Monicks: Unleashed

Thinking Critically

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What lesson can we learn from atheists?

Chassidic literature can be inspiring. The story goes like this:

The Master teaches the student that God created everything in the world to be appreciated, since everything is here to teach us a lesson.

One clever student asks:

❝What lesson can we learn from atheists? Why did God create them?❞

The Master responds ❝God created atheists to teach us the most important lesson of them all — the lesson of true compassion. You see, when an atheist performs an act of charity, visits someone who is sick, helps someone in need, and cares for the world, he is not doing so because of some religious teaching. He does not believe that God commanded him to perform this act. In fact, he does not believe in God at all, so his acts are based on an inner sense of morality. And look at the kindness an atheist can bestow upon others simply because he feels it to be right.❞

❝This means,❞ the Master continued ❝that when someone reaches out to you for help, you should never say ‘I pray that God will help you.’ Instead, for the moment, you should become an atheist, imagine that there is no God who can help, and say ‘I will help you.’

 

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Atheists have no moral compass

One of the most perplexing, and recurring misconceptions about nonbelievers is that we have no moral compass. It has happened to me countless times, and if you’re like me, I’m sure it has happened to you, too. This inane idea that presupposes that atheists are unethical, horrible people, for morals can only come from god, and that ultimately atheists have no reason to be good, for they have no one to whom they must answer for their evil deeds…

**facepalm**

What is actually ironic is that atheists prove this assertion wrong every step of the way.

OK, before you people get all literal on me, let’s define moral behavior, shall we? In my opinion it boils down to two basic considerations: Always minimize actual and potential suffering; always maximize actual and potential happiness.

Please, don’t get me wrong. I am not saying that this is a characteristic exclusive to atheists — Nor am I saying that religious people are immoral. In fact, this is a feature common to all human beings, there are plenty of reasons for my assertion. Let’s explore a few of them:

Neuro-chemistry — Oxytocin: It’s been scientifically studied that it affects our moral behavior. Paul Zak explains it on his TED Talk Trust, morality — and oxytocin.

Empathy: You have most likely heard about empathy, haven’t you? It is what allows us to infer how other people feel in a particular situation. Unless you are a troubled individual with a history of abuse, or some specific psychological disorder, it is not in you to see anyone suffer, let alone would you want to ever be the cause of his or her affliction.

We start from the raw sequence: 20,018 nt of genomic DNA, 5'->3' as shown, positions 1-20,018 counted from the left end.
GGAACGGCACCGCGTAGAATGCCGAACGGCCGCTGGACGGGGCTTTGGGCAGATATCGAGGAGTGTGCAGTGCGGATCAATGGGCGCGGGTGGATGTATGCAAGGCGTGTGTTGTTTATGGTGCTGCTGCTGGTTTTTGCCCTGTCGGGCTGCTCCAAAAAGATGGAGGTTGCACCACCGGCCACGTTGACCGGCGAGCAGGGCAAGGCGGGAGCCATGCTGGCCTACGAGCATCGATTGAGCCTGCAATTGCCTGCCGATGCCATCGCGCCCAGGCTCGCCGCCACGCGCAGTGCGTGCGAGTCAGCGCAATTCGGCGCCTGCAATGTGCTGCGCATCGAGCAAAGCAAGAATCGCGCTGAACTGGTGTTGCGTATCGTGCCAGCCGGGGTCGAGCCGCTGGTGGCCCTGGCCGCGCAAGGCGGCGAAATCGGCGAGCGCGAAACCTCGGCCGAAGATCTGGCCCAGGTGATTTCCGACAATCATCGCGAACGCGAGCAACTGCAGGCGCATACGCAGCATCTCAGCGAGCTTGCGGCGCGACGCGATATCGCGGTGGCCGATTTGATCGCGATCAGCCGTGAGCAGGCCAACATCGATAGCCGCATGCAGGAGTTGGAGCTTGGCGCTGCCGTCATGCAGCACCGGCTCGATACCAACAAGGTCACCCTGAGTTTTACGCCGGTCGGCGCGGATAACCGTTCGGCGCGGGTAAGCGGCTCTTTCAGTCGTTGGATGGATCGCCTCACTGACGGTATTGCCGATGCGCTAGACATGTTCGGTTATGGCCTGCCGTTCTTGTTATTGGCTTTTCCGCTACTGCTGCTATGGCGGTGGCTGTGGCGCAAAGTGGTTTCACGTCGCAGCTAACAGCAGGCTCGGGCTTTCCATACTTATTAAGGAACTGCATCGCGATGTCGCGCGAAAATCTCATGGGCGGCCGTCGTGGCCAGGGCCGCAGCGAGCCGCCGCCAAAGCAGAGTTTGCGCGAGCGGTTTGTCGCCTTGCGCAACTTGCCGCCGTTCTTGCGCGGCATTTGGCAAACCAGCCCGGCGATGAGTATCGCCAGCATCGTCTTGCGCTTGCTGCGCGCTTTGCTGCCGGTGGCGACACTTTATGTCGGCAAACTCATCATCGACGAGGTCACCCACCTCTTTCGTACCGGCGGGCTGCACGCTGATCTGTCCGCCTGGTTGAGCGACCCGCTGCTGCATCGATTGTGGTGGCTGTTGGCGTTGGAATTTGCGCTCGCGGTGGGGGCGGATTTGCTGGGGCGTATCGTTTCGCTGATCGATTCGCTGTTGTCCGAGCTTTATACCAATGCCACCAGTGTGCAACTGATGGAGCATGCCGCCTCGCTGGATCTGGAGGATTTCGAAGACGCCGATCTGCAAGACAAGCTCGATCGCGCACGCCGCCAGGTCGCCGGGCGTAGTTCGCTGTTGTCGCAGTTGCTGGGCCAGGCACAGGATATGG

Self-esteem: Let’s face it, nobody wants to feel like a pariah. It makes us feel good when we do good things for other people.

Morality is a function of society, it comes from reason which precedes religions and best-selling-book author/gods, or supernatural constructs. They may have worshiped the moon and the sun, but they didn’t have the set of rules that religionists claim to be the absolute moral guide. Think about it — hadn’t it been for evolution and reason, humankind wouldn’t have been so successful. The first humans in Africa didn’t have anyone to teach them about gods and morality, it was how these early communities thrived — helping one another.

We have no need for an external moral compass. We are moral because it is truly in us to be so. We are ethical because it is an inherent part of our character.

This is precisely why atheists are bewildered by the recurring question believers pose to us on how will we know not to murder and rape without religion telling us not to do it. When you use this argument, to me it is terrifying. Basically what you are saying is that what stands between you and a serial killer is a fragile belief in a supernatural deity made up by illiterate people trying to figure out why the sun hid at night. The irony here is that believers use this argument supposedly from a position of moral superiority. No, this doesn’t go over well, theists.

Finally, I would like to leave you with this thought: If you think an ancient book is the ultimate guide of morality, think again. This is a book where slavery is condoned, where rape is a matter of property, and where the main character demands of us that we murder people for imaginary crimes, like witchcraft.

Related articles

Bible verses on family values (monicks.net)
Atheism and Spirituality – Ricky Gervais Explains How Atheists Have a Moral Compass Too (TrendHunter.com) (trendhunter.com)

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Without god — Tweet of The Day

Only a handful of people –my friends– know that the majority of my analogy-tweets stem from some crazy comment by any of my mostly Christian friends and family.

This time it was my cousin who said to me that my life was surely gloomy and empty because god … was everything.

**facepalm**

god is everything? What does that even mean?

Want to favorite it or retweet it? Here’s the Twitter link.

How can god be ‘everything’ and not be perceptible in any way, let alone demonstrable! But that’s material for another tweet post.

Please, don’t miss the point, technically a glass that is full of air isn’t empty, but by definition it is, otherwise you wouldn’t be able to pour anything into it.

Think differently? Let us know in the comments. (◕‿~)✿

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